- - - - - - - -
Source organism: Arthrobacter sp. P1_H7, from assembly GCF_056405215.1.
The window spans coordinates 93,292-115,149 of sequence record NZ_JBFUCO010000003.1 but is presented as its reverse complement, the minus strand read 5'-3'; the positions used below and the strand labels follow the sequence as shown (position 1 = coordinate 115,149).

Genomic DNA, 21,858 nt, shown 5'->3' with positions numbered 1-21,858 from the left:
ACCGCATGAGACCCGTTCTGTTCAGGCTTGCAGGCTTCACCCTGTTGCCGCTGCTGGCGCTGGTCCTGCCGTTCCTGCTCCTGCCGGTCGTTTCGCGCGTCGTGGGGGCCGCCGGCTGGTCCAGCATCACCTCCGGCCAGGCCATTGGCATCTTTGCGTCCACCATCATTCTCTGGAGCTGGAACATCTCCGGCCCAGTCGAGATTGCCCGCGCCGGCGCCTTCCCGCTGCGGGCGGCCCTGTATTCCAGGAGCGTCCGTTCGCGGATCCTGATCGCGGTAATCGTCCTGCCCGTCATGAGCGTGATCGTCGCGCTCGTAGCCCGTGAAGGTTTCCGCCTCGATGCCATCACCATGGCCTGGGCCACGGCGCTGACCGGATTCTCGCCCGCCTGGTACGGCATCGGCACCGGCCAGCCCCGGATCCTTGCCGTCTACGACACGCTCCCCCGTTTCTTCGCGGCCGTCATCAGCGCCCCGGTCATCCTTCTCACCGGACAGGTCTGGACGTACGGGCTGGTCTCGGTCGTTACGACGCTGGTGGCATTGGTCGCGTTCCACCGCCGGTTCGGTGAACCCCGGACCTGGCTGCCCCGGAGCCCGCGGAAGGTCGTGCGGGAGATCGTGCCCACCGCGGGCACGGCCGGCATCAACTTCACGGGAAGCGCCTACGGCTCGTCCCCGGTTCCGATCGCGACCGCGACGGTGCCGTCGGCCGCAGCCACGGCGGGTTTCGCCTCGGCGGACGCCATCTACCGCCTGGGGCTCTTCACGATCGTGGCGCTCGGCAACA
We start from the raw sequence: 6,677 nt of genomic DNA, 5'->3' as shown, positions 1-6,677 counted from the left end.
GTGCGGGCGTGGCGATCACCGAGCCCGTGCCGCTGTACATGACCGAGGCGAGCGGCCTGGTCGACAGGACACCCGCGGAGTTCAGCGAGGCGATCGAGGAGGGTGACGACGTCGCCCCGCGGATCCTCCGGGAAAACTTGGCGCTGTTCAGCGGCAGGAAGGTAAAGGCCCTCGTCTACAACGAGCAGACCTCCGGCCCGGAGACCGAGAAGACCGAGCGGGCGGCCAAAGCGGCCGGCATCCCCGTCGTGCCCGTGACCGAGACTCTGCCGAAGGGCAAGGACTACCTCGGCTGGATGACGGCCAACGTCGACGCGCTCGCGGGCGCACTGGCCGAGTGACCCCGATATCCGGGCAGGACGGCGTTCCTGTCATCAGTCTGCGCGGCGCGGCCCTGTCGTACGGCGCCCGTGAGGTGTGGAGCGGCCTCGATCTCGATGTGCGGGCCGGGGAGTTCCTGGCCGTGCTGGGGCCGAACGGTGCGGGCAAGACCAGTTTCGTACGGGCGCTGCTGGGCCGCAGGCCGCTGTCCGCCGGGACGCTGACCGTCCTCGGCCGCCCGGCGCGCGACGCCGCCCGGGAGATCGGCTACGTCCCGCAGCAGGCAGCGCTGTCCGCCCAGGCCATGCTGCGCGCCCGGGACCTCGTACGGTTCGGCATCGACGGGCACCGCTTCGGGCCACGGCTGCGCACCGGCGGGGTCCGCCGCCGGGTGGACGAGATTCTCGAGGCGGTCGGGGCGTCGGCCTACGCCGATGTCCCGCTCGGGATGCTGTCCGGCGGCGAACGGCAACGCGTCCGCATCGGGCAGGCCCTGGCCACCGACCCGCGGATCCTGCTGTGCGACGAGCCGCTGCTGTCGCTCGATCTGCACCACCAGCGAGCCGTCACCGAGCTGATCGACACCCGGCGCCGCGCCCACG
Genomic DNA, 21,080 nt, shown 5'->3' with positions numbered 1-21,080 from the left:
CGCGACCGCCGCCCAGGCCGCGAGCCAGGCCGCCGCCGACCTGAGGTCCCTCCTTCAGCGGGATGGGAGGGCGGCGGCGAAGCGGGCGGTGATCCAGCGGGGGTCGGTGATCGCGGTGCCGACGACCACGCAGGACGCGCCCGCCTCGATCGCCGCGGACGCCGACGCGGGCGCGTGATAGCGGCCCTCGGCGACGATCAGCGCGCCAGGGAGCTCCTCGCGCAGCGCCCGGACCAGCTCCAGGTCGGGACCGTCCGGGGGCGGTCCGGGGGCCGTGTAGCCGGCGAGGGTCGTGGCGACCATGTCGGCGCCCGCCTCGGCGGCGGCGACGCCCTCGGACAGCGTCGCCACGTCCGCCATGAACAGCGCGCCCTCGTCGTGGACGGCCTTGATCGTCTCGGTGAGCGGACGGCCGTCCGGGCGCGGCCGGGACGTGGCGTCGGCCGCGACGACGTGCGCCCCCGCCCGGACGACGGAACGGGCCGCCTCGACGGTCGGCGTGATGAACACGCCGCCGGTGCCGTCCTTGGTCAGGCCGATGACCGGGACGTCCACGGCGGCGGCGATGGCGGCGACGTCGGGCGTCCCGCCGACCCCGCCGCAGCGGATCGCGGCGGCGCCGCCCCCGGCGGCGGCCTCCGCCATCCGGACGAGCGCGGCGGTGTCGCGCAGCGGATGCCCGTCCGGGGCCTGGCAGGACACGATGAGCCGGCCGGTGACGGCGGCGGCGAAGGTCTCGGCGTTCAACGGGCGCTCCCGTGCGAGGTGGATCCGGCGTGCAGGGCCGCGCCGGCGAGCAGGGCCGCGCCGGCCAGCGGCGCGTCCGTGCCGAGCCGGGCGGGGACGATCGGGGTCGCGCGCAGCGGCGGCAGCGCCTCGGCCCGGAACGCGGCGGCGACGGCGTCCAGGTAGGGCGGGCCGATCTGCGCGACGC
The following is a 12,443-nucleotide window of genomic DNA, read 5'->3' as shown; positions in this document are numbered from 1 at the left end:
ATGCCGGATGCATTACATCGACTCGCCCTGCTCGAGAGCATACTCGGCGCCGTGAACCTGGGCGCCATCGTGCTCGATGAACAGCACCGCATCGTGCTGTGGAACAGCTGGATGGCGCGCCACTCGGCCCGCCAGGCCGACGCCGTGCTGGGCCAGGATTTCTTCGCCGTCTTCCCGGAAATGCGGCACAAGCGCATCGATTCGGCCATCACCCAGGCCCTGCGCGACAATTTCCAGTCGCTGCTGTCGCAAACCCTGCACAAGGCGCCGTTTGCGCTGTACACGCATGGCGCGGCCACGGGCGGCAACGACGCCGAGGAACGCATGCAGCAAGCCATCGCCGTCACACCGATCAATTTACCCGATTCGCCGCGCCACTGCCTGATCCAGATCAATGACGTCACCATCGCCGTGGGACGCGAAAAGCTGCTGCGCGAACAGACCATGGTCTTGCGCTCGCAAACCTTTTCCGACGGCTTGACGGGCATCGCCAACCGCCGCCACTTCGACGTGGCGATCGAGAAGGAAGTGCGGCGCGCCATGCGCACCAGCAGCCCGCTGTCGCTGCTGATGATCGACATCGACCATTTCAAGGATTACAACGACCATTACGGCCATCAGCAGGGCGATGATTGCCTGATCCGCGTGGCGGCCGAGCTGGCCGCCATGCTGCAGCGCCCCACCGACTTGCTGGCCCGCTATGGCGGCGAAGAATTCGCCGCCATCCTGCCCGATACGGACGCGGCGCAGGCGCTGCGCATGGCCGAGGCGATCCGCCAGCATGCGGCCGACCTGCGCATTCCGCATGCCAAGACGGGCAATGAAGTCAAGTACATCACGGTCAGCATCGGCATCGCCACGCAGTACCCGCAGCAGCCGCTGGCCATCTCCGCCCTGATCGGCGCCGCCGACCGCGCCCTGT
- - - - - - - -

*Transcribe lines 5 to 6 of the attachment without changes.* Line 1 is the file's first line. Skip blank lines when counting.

We start from the raw sequence: 6,677 nt of genomic DNA, 5'->3' as shown, positions 1-6,677 counted from the left end.
GTGCGGGCGTGGCGATCACCGAGCCCGTGCCGCTGTACATGACCGAGGCGAGCGGCCTGGTCGACAGGACACCCGCGGAGTTCAGCGAGGCGATCGAGGAGGGTGACGACGTCGCCCCGCGGATCCTCCGGGAAAACTTGGCGCTGTTCAGCGGCAGGAAGGTAAAGGCCCTCGTCTACAACGAGCAGACCTCCGGCCCGGAGACCGAGAAGACCGAGCGGGCGGCCAAAGCGGCCGGCATCCCCGTCGTGCCCGTGACCGAGACTCTGCCGAAGGGCAAGGACTACCTCGGCTGGATGACGGCCAACGTCGACGCGCTCGCGGGCGCACTGGCCGAGTGACCCCGATATCCGGGCAGGACGGCGTTCCTGTCATCAGTCTGCGCGGCGCGGCCCTGTCGTACGGCGCCCGTGAGGTGTGGAGCGGCCTCGATCTCGATGTGCGGGCCGGGGAGTTCCTGGCCGTGCTGGGGCCGAACGGTGCGGGCAAGACCAGTTTCGTACGGGCGCTGCTGGGCCGCAGGCCGCTGTCCGCCGGGACGCTGACCGTCCTCGGCCGCCCGGCGCGCGACGCCGCCCGGGAGATCGGCTACGTCCCGCAGCAGGCAGCGCTGTCCGCCCAGGCCATGCTGCGCGCCCGGGACCTCGTACGGTTCGGCATCGACGGGCACCGCTTCGGGCCACGGCTGCGCACCGGCGGGGTCCGCCGCCGGGTGGACGAGATTCTCGAGGCGGTCGGGGCGTCGGCCTACGCCGATGTCCCGCTCGGGATGCTGTCCGGCGGCGAACGGCAACGCGTCCGCATCGGGCAGGCCCTGGCCACCGACCCGCGGATCCTGCTGTGCGACGAGCCGCTGCTGTCGCTCGATCTGCACCACCAGCGAGCCGTCACCGAGCTGATCGACACCCGGCGCCGCGCCCACG